A new report released by the Environmental Investigation Agency (EIA)revealed largest flooring retailer is fueling Russia’s illegal logging crisis and endangering Siberian Tigers. The report, Liquidating the Forests: Hardwood Flooring, Organized Crime, and the World’s Last Siberian Tigers reveals that demand for hardwood flooring and furniture in the United States, European Union, Japan, and China is fueling corruption and making the world’s last temperate hardwood forests into a major epicenter for illegal logging. 

As much as 80 percent of all timber exported annually from the region is illegal. This activity serves to enrich a handful of corrupt actors, while destroying the Russian Far East’s unique biodiverse ecosystem, depriving the Russian state of tens of millions of dollars in lost tax revenue and threatening the livelihoods of over 100,000 indigenous people.

"Organized criminal groups send out logging brigades to steal valuable hardwoods from protected areas and in this way decimates the last Siberian tiger habitat.” said Alexander von Bismarck, of EIA, a non-profit dedicated to exposing environmental crime. “Importing cheap illegal wood from the Russian Far East is a tragic crime of convenience that directly undercuts any business trying to play by the rules. The same types of wood are available around the world from legal and sustainable sources."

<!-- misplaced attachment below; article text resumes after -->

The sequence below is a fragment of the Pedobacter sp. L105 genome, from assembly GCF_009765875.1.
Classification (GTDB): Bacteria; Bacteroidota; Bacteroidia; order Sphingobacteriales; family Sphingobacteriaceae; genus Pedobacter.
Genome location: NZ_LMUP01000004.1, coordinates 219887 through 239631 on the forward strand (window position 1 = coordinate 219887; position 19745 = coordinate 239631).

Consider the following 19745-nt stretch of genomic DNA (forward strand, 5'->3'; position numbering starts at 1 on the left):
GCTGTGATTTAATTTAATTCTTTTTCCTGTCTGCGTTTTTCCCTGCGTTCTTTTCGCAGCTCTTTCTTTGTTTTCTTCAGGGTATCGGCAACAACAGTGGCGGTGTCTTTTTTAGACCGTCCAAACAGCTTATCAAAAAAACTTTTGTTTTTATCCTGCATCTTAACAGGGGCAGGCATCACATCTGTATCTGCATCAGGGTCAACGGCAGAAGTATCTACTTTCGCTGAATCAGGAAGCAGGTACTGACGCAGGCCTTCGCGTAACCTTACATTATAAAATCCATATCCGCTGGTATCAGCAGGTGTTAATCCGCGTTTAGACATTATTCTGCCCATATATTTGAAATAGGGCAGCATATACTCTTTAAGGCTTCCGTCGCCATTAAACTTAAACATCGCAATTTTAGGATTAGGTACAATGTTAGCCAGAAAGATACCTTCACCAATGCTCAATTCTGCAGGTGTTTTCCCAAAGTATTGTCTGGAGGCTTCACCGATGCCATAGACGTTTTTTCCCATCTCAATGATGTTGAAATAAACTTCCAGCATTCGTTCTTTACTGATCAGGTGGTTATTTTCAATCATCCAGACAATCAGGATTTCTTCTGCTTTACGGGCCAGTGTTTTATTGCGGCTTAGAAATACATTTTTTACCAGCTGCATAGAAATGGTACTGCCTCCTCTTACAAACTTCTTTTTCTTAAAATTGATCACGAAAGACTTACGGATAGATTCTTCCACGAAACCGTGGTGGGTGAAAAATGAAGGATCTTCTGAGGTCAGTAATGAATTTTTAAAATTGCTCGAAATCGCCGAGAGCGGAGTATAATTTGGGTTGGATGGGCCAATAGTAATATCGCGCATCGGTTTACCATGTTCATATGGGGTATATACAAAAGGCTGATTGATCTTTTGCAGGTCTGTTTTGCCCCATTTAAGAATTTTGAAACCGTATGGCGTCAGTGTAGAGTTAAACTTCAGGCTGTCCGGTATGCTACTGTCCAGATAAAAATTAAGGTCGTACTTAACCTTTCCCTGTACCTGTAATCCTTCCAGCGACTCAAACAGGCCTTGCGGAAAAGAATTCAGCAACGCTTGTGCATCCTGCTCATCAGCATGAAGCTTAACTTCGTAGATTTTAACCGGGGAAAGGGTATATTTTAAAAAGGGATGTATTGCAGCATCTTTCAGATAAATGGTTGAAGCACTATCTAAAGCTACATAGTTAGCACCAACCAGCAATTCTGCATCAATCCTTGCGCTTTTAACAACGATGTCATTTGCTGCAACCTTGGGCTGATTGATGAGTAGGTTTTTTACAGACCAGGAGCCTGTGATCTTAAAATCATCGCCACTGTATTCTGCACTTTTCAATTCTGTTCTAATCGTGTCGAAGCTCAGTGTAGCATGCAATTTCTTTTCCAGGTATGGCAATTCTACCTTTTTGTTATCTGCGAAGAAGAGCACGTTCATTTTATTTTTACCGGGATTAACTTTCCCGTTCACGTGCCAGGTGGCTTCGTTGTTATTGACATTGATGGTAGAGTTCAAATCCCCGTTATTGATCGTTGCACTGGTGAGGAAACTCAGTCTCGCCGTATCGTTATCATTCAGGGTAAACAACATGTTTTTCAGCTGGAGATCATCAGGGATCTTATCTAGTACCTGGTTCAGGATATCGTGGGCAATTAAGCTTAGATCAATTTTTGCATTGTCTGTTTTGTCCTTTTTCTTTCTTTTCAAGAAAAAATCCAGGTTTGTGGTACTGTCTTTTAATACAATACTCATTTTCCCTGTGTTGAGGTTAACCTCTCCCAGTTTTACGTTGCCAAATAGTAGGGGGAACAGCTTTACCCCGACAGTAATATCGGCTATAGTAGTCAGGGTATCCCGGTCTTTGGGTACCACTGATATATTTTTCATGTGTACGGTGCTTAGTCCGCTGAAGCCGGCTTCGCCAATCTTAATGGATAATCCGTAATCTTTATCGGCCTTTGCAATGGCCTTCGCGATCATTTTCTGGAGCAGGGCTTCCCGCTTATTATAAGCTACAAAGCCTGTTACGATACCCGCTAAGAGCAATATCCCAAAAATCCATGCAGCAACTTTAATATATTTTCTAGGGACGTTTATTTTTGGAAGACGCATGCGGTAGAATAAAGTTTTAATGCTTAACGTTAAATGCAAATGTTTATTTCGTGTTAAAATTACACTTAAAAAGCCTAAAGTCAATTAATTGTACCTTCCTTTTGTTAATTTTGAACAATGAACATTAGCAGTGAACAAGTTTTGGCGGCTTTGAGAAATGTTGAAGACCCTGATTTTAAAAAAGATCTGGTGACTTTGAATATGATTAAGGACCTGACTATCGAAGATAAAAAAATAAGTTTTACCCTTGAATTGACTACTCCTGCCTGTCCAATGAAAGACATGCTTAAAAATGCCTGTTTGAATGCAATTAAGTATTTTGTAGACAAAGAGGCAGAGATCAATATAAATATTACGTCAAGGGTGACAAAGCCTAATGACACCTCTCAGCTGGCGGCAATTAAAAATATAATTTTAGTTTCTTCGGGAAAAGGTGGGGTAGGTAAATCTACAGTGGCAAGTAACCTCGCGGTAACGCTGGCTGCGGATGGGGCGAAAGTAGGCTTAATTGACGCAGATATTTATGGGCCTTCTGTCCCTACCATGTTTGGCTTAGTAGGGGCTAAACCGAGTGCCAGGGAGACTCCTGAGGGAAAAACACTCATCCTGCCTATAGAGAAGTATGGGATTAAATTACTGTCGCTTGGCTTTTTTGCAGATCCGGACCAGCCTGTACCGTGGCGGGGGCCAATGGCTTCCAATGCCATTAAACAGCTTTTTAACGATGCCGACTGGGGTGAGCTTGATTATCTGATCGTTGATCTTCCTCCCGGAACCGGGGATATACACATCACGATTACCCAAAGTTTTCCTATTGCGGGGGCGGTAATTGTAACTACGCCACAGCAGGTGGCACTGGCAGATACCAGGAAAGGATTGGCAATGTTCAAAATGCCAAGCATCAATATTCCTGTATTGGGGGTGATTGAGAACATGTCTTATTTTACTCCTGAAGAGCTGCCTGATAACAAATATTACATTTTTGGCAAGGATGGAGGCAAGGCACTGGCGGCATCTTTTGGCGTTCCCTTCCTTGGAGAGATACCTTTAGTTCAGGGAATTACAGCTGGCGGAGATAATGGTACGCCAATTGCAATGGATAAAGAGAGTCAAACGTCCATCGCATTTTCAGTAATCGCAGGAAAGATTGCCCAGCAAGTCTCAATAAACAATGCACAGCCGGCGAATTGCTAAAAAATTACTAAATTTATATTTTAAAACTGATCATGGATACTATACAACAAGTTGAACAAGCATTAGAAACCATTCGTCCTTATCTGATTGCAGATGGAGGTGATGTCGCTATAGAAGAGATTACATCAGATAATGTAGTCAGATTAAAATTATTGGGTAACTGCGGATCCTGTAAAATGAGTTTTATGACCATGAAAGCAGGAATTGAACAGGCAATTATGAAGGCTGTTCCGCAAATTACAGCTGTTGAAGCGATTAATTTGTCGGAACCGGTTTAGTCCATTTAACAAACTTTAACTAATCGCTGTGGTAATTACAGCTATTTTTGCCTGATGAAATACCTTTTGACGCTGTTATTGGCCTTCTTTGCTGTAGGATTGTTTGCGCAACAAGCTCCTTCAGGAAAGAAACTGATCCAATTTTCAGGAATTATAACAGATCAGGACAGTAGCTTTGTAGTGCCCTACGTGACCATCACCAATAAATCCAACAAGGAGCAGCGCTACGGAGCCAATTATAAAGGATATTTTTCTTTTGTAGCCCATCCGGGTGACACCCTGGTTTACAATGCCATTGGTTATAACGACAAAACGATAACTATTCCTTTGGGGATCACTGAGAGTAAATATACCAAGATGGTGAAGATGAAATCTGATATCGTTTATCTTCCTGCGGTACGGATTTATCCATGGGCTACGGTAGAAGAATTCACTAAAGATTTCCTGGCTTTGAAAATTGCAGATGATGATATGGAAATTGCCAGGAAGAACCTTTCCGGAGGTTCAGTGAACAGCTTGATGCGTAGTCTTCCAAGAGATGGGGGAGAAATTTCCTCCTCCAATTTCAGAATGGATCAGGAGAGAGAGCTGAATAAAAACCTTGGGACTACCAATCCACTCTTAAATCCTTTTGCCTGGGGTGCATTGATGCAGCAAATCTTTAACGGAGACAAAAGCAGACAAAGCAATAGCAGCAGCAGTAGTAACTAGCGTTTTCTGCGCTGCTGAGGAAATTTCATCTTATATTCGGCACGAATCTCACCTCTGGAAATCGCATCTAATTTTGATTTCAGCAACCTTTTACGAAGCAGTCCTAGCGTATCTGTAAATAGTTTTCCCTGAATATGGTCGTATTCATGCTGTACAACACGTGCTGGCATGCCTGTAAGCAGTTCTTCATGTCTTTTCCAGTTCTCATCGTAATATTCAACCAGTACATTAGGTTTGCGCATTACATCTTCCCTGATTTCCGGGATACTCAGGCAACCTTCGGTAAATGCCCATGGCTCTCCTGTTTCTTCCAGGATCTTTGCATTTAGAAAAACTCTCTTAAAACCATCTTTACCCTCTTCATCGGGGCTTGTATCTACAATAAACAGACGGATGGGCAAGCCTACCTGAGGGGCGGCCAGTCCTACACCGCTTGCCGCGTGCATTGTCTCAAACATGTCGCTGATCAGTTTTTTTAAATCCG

Posing as timber buyers, EIA investigators went undercover to identify the worst actors in the Russian Far East and found that a company called Suifenhe Xingjia Group (“Xingjia”) freely admitted to illegal logging and paying bribes and that their single biggest trading partner was Lumber Liquidators. The report reveals that several of Xingjia’s suppliers are under investigation by Russian authorities for illegal logging and organized crime. EIA investigators recorded Xingjia officials saying that Lumber Liquidators knew where the wood came from.

The European EUTR regulation and US Lacey Act requires companies to take prudential measures to exclude illegally cut wood from their supply chains. China, however, has yet to enact a comparable prohibition on illegal timber imports.

"Any company buying products containing wood from the Russian Far East, whether directly or via China, should know that it may be using stolen wood and must take great care to ensure legality." said von Bismarck. "Without action by governments to enforce laws like the Lacey Act, consumers will continue to be unwitting financiers of the timber mafias that are raiding the world’s forests."


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